Substance abuse and in particular opioid addiction is a complex issue that can affect people of all ages, genders, and ethnicities. Treatment for opioid addiction and withdrawal is possible with the right services and support. Landmark Recovery of Oklahoma City has inpatient and outpatient rehabilitation programs with personalized addiction and withdrawal treatment plans that will equip you with the information and resources to achieve sobriety and overcome your opioid addiction.
Opioids are a powerful class of painkillers that interact with receptors in the brain to help reduce pain and provide feelings of euphoria. 1 These highly addictive drugs have a high potential for substance abuse, and their use can lead to severe psychological or physical dependence. 2 Anyone can find themselves trapped in opioid addiction. Even regular use as prescribed by a doctor can lead to addiction.
Opioids depress critical health functions like breathing and heart rate, and an overdose can cause shallow breathing, confusion, lessened alertness, and loss of consciousness. An opioid overdose is a medical emergency that can lead to serious health complications, even coma and death.
The current opioid epidemic is devastating our country, with more than 10 million Americans misusing opioid painkillers in the last year. 3 Opioid abuse contributed to over 50,000 overdose deaths in 2019, and recent reports indicate that more than 1.6 million Americans currently suffer from opioid addiction. 3-4
The state of Oklahoma has been especially hard-hit during this opioid crisis. It is estimated that 43% of all drug overdose deaths in Oklahoma involve opioids. 5 In 2017, there were 277 unintentional overdose deaths in Oklahoma related to prescription opioids. 6 Opioid abuse also contributes to the spread of infectious diseases in Oklahoma. The Centers for Disease Control and Prevention identified Jefferson and Cimarron Counties as high-risk areas for HIV and/or hepatitis C outbreaks due to the increased needle-sharing among opioid drug users. 7
According to a recent report, Oklahoma leads the nation in misuse (nonmedical use) of prescription painkillers. 8 More than 130,000 Oklahomans aged 12 and older misused prescription opioids in the past year. 9 Around 1 in 6 Oklahoma high schoolers misused prescription painkillers at least once, 10 and 1 in 40 students report abusing prescription painkillers within the past month. 11 Results from the National Survey on Drug Use and Health indicate that 22,000 Oklahoma residents currently meet the criteria for an opioid use disorder, the medical term given for a diagnosis of opioid addiction. 9
Opioids are some of the most frequently abused substances among Oklahoma rehab patients currently receiving treatment. According to the Treatment Episode Data Set, opioids were reported as the primary substance of abuse during more than 2,500 admissions (around 18% of all admissions) to Oklahoma addiction treatment centers in 2019. 12
If you are suffering from an addiction to opioid painkillers, please know that help and support are available. Landmark Recovery of Oklahoma City has a team of experienced clinical specialists and dedicated counselors that can help you overcome opioid addiction. Your health and success are our primary concerns. Conveniently located minutes from I-44 and State Highway 66, our locally based opioid addiction and withdrawal treatment center provides evidence-based treatment that is personalized to meet your specific needs.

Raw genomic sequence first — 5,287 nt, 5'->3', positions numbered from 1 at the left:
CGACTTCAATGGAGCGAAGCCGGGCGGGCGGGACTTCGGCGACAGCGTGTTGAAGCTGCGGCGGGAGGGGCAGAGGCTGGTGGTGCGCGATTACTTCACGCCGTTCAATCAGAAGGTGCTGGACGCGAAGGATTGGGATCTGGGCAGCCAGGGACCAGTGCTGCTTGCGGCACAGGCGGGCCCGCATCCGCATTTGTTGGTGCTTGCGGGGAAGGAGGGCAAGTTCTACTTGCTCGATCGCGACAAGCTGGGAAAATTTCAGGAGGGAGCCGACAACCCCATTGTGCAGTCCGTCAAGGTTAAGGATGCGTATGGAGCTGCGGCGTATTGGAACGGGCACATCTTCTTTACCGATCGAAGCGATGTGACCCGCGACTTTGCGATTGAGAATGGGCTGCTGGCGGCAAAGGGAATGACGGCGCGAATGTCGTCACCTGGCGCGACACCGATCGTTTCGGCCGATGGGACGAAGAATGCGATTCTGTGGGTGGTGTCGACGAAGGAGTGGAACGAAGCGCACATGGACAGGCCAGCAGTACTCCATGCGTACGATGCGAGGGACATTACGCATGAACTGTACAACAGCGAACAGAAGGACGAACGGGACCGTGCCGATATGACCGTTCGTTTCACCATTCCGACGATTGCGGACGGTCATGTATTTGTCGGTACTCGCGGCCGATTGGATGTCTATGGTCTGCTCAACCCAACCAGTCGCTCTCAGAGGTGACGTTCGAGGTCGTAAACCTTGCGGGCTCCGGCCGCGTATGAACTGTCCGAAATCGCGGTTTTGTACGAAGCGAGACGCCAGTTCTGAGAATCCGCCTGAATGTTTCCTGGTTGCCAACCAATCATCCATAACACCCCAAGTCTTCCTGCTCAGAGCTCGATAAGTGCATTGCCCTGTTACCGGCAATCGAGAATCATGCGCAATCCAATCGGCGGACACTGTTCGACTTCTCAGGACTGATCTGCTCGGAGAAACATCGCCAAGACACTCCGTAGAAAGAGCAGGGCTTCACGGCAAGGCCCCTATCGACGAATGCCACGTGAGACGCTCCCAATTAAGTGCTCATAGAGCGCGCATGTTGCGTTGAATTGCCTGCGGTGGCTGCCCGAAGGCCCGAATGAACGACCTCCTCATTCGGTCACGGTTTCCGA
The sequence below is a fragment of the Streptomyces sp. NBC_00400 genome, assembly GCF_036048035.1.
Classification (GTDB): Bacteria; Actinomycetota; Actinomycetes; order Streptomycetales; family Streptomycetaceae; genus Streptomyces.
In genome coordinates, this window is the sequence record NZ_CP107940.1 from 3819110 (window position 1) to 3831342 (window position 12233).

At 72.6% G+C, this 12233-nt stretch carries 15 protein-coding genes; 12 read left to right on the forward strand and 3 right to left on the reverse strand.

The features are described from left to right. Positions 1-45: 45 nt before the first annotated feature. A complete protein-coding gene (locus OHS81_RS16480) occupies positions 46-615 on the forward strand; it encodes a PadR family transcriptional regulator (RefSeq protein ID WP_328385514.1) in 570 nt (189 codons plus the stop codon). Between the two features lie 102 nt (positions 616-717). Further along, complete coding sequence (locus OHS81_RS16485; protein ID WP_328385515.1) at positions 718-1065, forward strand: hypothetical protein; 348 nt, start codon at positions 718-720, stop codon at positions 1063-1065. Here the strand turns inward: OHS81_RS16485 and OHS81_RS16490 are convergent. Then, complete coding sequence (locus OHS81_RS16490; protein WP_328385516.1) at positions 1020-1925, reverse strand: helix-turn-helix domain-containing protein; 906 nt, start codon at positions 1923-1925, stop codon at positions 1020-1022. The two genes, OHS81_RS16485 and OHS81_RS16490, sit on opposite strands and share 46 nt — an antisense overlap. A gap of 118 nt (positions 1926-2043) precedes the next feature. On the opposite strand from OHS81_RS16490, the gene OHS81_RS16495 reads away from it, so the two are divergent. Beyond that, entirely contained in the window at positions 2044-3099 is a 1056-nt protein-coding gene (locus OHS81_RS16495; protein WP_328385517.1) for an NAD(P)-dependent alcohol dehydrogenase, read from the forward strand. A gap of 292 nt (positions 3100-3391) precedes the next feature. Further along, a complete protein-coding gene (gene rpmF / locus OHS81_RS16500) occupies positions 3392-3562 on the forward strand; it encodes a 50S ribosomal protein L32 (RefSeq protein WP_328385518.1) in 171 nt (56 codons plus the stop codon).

Prior to starting rehabilitation therapy at one of our treatment centers, you must first undergo opioid detoxification to remove all traces of opioids from your system. If you developed an opioid dependence, quitting the use of opioids will trigger withdrawal in as little as 8-12 hours after the last dose. Some of the uncomfortable withdrawal symptoms associated with opioids include: 13
Landmark Recovery offers a medically supervised detox program to help you deal with the pain and discomfort associated with opioid withdrawal treatment. Our trained clinicians provide 24/7 care and support to keep you safe and comfortable throughout the entire detox process. If needed, you will be administered certain medications that can help reduce cravings and minimize the negative symptoms of withdrawal.
After completing detox, you will be ready to enter an opioid addiction treatment program. Depending on the severity of your addiction and any co-occurring mental health disorders, your individual treatment may consist of outpatient services, partial hospitalization care, or residential inpatient programs. Our science-backed rehab services use proven therapies like cognitive behavioral therapy, a form of treatment that helps identify the underlying causes of your addiction and teaches you the habits and behaviors needed to deal with cravings and prevent relapse. Opioid treatment services may also involve participation in meditation and mindfulness therapies, fitness activities, health and wellness education, family therapy, enrichment activities, lectures, and other recreational activities.
A proven strategy for treating opioid addiction and withdrawal is medication-assisted treatment (MAT), a “whole patient” approach that is a combination of behavioral counseling with medications approved for the treatment of opioid use disorders (such as methadone, buprenorphine, and naltrexone). 14 Opioid agonist drugs, such as methadone and buprenorphine, eliminate withdrawal symptoms and relieve drug cravings by acting on the same opioid receptors in the brain that pain medications activate. These drugs work more slowly than other opioids, and treatment doses do not produce euphoria. 15 Opioid antagonist drugs, such as naltrexone, are also effective and work by blocking the activation of opioid receptors and preventing the use of any opioid drug from producing rewarding effects such as euphoria.